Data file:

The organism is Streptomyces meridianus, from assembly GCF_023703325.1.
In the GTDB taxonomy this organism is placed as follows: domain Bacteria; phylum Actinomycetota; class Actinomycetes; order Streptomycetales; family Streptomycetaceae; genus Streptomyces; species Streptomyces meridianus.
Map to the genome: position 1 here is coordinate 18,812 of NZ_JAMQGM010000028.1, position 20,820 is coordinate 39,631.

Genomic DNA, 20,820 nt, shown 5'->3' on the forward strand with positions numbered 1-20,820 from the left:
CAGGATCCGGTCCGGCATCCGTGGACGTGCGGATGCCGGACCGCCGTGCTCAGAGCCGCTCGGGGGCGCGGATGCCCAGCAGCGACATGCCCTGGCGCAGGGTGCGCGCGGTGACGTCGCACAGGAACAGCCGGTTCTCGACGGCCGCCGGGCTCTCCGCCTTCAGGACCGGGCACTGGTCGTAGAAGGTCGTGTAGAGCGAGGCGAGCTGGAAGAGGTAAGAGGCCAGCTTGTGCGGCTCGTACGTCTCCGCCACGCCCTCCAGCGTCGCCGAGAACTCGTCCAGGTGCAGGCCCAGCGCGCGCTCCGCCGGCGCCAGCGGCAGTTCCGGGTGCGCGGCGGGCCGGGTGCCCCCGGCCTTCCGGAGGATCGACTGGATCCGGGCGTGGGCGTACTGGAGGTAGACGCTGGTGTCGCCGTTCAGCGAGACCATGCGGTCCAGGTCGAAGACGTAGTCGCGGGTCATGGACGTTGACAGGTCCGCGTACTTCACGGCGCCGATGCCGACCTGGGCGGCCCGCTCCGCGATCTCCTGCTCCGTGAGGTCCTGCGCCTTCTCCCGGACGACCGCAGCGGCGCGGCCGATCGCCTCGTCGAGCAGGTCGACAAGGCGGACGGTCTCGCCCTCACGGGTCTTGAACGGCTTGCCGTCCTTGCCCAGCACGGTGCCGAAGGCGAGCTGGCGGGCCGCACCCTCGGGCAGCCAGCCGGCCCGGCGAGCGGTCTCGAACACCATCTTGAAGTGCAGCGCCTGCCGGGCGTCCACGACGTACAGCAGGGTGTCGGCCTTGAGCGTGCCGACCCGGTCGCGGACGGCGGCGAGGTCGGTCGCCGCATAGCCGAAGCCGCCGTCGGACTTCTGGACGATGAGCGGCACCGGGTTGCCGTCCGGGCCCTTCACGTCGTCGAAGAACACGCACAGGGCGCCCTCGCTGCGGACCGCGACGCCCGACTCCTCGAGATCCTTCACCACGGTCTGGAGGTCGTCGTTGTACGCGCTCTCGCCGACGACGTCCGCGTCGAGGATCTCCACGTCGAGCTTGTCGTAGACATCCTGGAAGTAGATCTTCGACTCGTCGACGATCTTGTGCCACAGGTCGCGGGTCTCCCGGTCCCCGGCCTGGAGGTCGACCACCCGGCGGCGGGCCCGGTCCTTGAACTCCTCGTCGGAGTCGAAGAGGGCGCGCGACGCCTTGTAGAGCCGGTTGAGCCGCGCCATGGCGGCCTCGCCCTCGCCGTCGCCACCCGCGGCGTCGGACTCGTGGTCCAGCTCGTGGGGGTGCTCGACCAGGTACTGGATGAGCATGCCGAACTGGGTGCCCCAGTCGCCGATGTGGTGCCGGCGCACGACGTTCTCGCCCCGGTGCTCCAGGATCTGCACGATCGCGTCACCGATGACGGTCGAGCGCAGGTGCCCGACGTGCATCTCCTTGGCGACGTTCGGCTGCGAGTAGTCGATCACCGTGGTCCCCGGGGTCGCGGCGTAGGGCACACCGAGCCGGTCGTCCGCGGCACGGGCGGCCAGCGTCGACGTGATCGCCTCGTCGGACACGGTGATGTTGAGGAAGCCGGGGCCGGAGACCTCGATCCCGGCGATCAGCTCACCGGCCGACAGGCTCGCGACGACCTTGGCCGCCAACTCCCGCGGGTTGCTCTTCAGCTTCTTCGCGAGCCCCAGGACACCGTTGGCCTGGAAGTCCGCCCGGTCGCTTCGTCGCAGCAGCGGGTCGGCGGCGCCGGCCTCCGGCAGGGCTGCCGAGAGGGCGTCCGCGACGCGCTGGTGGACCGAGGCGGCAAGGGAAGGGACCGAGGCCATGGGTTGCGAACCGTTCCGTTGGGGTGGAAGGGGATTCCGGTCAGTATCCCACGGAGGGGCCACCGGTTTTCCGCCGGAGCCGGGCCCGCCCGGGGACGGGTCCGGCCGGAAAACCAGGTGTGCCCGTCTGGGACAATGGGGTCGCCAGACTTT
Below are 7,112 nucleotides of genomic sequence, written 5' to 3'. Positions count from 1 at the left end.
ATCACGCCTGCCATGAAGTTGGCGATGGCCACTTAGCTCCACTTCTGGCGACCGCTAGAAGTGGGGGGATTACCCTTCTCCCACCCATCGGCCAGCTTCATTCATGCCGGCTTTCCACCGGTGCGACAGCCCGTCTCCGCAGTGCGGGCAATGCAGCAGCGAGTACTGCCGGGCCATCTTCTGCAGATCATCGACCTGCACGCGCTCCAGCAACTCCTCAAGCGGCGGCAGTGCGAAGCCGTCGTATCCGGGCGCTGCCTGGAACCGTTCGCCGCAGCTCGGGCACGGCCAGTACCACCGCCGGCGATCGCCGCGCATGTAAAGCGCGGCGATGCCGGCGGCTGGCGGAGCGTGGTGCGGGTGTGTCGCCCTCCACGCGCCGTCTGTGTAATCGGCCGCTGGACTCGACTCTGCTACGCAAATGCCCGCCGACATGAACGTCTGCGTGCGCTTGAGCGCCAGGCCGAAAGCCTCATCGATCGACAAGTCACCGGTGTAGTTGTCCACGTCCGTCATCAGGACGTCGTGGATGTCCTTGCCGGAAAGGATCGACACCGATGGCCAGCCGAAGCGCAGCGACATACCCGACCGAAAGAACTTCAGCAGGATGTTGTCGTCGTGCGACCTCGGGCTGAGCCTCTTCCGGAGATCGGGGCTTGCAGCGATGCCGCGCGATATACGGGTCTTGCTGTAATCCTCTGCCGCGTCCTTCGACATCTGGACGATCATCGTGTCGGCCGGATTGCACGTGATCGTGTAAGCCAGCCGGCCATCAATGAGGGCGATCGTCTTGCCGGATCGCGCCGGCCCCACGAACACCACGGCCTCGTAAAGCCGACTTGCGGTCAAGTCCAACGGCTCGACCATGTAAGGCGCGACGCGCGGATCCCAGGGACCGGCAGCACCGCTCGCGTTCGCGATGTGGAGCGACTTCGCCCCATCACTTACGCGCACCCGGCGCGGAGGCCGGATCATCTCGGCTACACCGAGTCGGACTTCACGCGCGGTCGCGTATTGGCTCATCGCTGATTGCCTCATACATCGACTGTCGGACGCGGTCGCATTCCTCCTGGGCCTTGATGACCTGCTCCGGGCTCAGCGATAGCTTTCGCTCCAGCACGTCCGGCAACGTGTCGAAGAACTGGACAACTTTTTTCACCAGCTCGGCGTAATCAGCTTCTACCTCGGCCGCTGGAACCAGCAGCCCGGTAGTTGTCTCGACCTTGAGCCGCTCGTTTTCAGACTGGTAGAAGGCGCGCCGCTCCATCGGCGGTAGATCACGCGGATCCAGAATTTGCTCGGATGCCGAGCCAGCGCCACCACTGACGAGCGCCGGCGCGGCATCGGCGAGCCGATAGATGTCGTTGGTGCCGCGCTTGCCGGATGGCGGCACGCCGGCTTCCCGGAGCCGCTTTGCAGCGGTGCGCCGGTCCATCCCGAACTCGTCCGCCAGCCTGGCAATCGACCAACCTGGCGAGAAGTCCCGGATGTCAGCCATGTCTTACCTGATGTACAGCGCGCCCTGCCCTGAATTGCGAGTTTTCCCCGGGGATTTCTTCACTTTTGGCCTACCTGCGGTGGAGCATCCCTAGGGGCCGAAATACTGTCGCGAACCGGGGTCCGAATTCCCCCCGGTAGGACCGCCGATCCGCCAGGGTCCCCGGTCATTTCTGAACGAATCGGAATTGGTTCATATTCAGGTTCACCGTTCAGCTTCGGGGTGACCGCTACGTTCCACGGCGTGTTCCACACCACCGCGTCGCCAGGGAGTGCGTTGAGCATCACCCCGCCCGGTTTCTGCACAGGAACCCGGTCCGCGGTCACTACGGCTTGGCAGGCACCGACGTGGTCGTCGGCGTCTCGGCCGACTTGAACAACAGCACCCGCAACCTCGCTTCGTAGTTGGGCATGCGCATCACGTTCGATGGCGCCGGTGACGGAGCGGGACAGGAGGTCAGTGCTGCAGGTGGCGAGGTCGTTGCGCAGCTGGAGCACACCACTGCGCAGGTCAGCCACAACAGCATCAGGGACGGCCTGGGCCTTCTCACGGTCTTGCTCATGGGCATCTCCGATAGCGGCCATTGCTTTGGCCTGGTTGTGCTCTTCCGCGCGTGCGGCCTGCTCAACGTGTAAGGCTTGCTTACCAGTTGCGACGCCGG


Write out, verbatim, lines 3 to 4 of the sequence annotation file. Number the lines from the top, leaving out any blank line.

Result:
Map to the genome: position 1 here is coordinate 18,812 of NZ_JAMQGM010000028.1, position 20,820 is coordinate 39,631.

Genomic DNA, 20,820 nt, shown 5'->3' on the forward strand with positions numbered 1-20,820 from the left: